The Handy Chemistry Answer Book (2014)



What does infrared (IR) spectroscopy measure, and what does it tell you about a compound?

Infrared spectroscopy measures the absorption of light by molecules in the infrared region of the spectrum, which provides information on the types of functional groups present in a molecule. For example, looking at the infrared spectrum can provide evidence as to whether certain pairs of atoms are bonded by one, two, or three pairs of electrons. The shapes of the peaks in an infrared spectrum can also be used to gain information about intermolecular interactions between the species we are looking at and the surrounding medium.

How does mass spectrometry (MS) work?

The purpose of mass spectrometry is to ionize a chemical sample, causing it to fragment, and to characterize the mass of the fragment ions that form to gain chemical information about the sample. The first thing that happens is that the sample molecules need to be ionized, and this is done by removing an electron from the sample to yield a positively charged species. Once ionized, a sample of molecules will typically fragment in a characteristic way. The ions that form, whether they are fragments or the original ionized species, are accelerated and then deflected in a magnetic field. Ions of different masses are deflected by different amounts, and this is how the masses of the different ions are distinguished.

Why do mass spectrometers need a vacuum to operate?

As the ions travel, they must not collide with any other atoms or molecules before they reach the detector. If they collide with anything else this will change their direction and kinetic energy, which will make detection either unreliable or impossible.

What is nuclear magnetic resonance (NMR) spectroscopy?

Nuclear magnetic resonance spectroscopy is a type of spectroscopy that involves nuclei in a magnetic field absorbing and re-emitting radiation.

How does NMR help chemists determine the structure of a compound?

The peaks in an NMR spectrum can be related to certain properties of a molecule’s structure. The number of peaks present tells how many types of chemically distinct atoms of a given element are present. A single NMR spectrum typically only contains information about a single element (for organic molecules, hydrogen or carbon NMR spectra are the most common), so it can be useful to record multiple NMR spectra for the same compound. The location of the peaks along the x-axis is known as the chemical shift, and this value can be related to the electron density surrounding each nucleus. In some NMR spectra, the intensities of each peak (their height on the y-axis) can be related to the number of nuclei of a given element that are present. There are more and more details that one learns after spending lots of time interpreting NMR spectra, but these are the basic principles that allow a chemist to relate an NMR spectrum to a chemical structure.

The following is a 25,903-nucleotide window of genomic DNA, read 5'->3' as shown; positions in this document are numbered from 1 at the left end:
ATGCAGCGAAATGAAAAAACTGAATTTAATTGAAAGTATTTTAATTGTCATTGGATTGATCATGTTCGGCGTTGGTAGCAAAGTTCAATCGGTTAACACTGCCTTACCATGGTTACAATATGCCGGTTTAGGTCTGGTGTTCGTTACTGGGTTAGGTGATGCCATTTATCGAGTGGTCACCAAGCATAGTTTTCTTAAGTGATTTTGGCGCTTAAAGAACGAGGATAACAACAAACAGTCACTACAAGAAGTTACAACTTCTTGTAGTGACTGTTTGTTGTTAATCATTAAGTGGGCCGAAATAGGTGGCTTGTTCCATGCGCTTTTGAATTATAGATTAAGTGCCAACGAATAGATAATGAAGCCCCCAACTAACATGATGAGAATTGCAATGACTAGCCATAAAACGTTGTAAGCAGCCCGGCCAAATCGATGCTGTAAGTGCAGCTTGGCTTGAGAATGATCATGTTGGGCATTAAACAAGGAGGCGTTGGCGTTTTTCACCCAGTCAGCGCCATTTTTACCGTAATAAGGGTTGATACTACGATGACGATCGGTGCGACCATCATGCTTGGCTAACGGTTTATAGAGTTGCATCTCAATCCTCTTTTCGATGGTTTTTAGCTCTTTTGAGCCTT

When was NMR invented?

The first time NMR spectra were recorded was in 1945, and two different research groups accomplished this independently (one at Stanford and the other at Harvard). These groups were led by Felix Bloch (Stanford) and Edward Purcell (Harvard), who shared the 1952 Nobel Prize in Physics in recognition of their great discovery. See the list of Nobel Prize winners in Chemistry in the back of this book.